[Tutor] WTF?!?

Danny Yoo dyoo at hkn.eecs.berkeley.edu
Thu May 20 20:59:24 EDT 2004

On Thu, 20 May 2004, Kirk Bailey wrote:

> Here's the old script:
> #!/usr/local/bin/python
> #
> #
> f1=open("count",'r')
> count=int(f1.readline())
> f1.close()
> count=count+1
> result=str(count)
> print result
> f1=open("count",'w')
> f1.write(result+"\r\n")
> f1.close

Hi Kirk,

There's a bug here: you need to call f1.close(), with parentheses.  Even
methods with no arguments need parentheses to fire off properly.

(We may not be seeing this bug only because the code is inadvertantly
flushing the file buffer, but we can't depend on our luck to last.

> Hmmm, had something like this before. Turns out that when you run a
> program via the web server, it is now defaulting to the root dir for
> that domain name (criter holds several domains, each with it's own
> seperate directory tree structure including a web cgi-bin).

Yes --- CGI scripts shouldn't assume where the current working directory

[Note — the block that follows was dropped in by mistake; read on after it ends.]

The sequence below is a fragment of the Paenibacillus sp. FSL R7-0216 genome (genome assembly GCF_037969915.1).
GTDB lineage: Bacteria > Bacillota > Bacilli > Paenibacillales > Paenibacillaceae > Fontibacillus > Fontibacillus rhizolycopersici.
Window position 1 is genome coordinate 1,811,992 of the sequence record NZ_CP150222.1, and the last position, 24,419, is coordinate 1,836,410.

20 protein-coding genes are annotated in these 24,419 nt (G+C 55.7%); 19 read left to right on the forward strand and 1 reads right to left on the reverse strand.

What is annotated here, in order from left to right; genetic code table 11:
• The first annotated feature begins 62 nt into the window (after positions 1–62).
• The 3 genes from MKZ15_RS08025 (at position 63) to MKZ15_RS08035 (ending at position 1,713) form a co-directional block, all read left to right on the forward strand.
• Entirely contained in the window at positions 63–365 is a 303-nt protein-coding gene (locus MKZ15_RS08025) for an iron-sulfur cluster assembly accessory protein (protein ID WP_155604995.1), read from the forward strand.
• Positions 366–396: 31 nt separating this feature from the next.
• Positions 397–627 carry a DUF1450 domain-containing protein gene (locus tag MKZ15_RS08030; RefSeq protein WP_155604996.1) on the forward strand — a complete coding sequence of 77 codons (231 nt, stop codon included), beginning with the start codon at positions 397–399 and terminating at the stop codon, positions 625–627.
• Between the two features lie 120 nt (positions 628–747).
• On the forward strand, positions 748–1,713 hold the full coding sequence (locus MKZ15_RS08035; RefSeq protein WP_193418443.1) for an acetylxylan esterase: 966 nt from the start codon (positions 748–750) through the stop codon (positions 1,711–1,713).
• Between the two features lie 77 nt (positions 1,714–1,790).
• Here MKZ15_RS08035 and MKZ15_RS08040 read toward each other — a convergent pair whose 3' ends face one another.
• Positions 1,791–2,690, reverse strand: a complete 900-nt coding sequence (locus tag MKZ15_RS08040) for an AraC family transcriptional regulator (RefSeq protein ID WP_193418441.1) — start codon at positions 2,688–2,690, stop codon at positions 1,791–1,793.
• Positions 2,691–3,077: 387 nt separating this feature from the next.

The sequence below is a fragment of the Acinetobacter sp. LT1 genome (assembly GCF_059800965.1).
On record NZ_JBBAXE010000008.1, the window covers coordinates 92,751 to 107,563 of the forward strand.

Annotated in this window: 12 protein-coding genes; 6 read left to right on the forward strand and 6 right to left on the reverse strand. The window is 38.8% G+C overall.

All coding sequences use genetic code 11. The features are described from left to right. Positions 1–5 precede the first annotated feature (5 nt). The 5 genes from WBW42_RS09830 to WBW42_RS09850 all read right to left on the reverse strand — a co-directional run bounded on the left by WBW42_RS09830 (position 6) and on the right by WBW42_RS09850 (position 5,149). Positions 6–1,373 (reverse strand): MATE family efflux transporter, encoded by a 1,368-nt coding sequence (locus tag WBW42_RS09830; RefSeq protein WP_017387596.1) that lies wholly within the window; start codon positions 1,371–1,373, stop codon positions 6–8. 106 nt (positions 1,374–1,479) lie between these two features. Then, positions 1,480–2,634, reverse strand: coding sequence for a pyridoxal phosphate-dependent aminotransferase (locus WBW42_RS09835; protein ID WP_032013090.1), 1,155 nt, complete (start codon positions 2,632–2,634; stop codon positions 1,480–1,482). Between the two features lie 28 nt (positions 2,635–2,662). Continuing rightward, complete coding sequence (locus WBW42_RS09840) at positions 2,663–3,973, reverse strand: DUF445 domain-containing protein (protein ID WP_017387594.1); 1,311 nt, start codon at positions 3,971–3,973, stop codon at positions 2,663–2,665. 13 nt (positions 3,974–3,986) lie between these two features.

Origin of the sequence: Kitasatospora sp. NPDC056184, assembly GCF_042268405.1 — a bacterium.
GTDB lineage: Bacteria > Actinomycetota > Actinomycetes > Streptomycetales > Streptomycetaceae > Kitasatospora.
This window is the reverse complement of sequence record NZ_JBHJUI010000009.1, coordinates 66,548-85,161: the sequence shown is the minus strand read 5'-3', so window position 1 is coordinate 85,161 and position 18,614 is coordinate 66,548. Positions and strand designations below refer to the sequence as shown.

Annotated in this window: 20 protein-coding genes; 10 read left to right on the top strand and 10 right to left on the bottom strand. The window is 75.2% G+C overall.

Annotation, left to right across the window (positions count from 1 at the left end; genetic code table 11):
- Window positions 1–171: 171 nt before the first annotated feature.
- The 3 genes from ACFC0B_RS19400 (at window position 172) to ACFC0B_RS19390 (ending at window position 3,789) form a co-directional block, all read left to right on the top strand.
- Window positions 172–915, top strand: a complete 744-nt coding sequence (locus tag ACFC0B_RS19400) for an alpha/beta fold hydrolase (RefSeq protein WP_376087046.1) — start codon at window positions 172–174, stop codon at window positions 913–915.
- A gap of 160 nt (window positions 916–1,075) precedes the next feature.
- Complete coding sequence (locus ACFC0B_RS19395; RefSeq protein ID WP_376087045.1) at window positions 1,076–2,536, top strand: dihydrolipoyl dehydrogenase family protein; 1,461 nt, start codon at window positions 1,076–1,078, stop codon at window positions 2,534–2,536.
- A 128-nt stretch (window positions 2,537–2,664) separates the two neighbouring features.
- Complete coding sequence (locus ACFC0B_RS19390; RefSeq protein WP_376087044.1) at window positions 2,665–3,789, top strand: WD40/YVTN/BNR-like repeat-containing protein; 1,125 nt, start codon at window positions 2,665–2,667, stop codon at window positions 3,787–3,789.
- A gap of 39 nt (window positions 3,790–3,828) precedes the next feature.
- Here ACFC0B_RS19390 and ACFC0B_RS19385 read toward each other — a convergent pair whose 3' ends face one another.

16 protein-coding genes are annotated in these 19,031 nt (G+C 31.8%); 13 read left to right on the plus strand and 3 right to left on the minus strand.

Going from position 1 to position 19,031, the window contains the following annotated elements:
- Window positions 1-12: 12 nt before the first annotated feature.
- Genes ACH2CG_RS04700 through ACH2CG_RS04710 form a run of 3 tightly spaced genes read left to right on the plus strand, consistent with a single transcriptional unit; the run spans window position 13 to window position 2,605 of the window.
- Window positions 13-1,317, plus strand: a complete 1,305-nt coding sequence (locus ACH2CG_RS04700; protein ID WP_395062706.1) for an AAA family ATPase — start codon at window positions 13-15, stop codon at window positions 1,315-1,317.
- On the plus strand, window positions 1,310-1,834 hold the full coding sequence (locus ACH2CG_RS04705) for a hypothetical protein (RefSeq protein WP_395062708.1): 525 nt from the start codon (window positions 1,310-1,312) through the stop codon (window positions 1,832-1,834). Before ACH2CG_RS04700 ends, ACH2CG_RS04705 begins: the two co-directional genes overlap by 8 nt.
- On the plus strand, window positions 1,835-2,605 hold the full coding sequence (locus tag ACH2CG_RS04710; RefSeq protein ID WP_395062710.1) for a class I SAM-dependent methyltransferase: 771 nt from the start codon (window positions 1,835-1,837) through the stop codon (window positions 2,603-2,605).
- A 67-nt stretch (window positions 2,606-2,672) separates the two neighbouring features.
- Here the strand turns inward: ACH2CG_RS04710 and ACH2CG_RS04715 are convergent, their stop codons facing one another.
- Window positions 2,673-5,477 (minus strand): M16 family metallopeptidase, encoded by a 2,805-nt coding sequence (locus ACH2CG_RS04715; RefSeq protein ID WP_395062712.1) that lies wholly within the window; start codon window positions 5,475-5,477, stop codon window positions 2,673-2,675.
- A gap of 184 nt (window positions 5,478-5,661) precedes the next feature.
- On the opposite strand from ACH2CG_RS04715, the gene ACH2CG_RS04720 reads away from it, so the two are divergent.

is when they are executed.  Apache mentions that absolute paths should be
used for executable names:


and I think that the same caveat should apply to the names of data files

The change in behavior probably has nothing to do with Python or FreeBSD,
but is more likely due to changes in your web server configuration.  I
can't find anything in the CGI spec that defines what the current working
directory is, I suspect it's "undefined" in the sense that a CGI script
should not depend on the current working directory.

So instead of changing things to:


I'd recommend going one step further, and make it absolutely qualified.
If your DocumentRoot is under /var/www, then something like:

    f1 = open("/var/www/cgi-bin/count", "r")

would work.

Hope this helps!

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